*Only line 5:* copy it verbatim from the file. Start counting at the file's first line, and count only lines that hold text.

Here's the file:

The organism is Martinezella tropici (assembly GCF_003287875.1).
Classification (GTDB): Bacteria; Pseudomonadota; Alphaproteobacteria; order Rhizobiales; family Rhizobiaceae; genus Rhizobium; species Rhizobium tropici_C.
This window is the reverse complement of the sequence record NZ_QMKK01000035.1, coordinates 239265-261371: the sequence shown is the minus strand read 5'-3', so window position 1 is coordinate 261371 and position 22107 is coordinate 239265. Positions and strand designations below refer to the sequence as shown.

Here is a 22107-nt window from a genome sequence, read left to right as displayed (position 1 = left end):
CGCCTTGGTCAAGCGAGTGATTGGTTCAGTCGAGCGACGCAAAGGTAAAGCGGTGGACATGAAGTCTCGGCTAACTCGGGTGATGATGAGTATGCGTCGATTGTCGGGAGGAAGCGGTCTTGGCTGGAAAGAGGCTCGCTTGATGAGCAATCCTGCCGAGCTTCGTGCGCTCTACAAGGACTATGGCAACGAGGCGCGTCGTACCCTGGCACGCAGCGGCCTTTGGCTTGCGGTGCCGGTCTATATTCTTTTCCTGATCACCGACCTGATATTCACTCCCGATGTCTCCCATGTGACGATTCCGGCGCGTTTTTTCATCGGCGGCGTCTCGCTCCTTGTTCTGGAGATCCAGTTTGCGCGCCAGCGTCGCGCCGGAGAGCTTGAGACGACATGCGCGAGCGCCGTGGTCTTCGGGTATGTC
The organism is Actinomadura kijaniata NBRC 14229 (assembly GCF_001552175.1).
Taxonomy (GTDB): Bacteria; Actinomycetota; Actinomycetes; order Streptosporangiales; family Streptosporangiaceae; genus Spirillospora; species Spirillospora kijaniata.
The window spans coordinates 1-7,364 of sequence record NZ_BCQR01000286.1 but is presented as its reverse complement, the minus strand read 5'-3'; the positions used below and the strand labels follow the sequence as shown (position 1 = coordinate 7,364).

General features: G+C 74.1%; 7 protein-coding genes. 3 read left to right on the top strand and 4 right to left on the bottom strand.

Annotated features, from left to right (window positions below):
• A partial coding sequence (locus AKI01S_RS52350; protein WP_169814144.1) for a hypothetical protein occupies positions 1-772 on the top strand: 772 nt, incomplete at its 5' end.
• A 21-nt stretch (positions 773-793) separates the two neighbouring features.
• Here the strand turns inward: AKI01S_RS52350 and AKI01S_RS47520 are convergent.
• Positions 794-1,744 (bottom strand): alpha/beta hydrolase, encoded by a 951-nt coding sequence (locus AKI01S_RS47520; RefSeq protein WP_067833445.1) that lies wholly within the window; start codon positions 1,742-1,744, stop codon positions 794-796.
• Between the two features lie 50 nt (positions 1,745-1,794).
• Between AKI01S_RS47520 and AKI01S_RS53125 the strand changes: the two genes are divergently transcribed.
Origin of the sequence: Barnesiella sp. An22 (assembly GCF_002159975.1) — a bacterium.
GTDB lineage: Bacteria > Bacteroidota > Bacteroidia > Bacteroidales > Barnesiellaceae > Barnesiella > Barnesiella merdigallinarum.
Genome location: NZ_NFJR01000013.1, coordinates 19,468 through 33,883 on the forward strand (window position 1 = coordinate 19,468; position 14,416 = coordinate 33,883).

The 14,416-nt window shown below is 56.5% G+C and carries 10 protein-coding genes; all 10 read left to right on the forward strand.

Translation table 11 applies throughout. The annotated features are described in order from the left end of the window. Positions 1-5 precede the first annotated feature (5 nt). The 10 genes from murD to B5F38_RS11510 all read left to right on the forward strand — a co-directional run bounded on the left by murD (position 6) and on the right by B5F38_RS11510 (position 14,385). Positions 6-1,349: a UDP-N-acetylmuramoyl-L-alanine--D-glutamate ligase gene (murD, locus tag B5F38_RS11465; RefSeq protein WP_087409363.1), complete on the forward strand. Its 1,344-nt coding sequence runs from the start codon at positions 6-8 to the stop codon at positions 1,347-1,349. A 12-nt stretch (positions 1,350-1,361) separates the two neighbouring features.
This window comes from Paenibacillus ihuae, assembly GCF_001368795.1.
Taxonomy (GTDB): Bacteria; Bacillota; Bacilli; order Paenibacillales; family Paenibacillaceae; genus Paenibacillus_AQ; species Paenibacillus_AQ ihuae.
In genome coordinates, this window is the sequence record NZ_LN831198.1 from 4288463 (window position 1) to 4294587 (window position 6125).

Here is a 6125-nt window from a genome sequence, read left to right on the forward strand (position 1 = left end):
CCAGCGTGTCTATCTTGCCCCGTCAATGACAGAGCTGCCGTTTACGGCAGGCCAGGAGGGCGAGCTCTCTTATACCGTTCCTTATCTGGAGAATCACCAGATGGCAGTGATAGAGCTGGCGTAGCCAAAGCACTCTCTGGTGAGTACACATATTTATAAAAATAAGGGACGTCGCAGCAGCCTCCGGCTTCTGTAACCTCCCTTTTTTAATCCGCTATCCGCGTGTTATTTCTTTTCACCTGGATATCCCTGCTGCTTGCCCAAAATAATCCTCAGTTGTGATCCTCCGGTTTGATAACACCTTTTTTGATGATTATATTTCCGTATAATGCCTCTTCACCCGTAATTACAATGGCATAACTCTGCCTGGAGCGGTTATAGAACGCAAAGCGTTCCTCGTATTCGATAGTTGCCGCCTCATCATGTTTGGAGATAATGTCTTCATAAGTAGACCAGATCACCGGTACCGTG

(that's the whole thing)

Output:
CGCCTTGGTCAAGCGAGTGATTGGTTCAGTCGAGCGACGCAAAGGTAAAGCGGTGGACATGAAGTCTCGGCTAACTCGGGTGATGATGAGTATGCGTCGATTGTCGGGAGGAAGCGGTCTTGGCTGGAAAGAGGCTCGCTTGATGAGCAATCCTGCCGAGCTTCGTGCGCTCTACAAGGACTATGGCAACGAGGCGCGTCGTACCCTGGCACGCAGCGGCCTTTGGCTTGCGGTGCCGGTCTATATTCTTTTCCTGATCACCGACCTGATATTCACTCCCGATGTCTCCCATGTGACGATTCCGGCGCGTTTTTTCATCGGCGGCGTCTCGCTCCTTGTTCTGGAGATCCAGTTTGCGCGCCAGCGTCGCGCCGGAGAGCTTGAGACGACATGCGCGAGCGCCGTGGTCTTCGGGTATGTC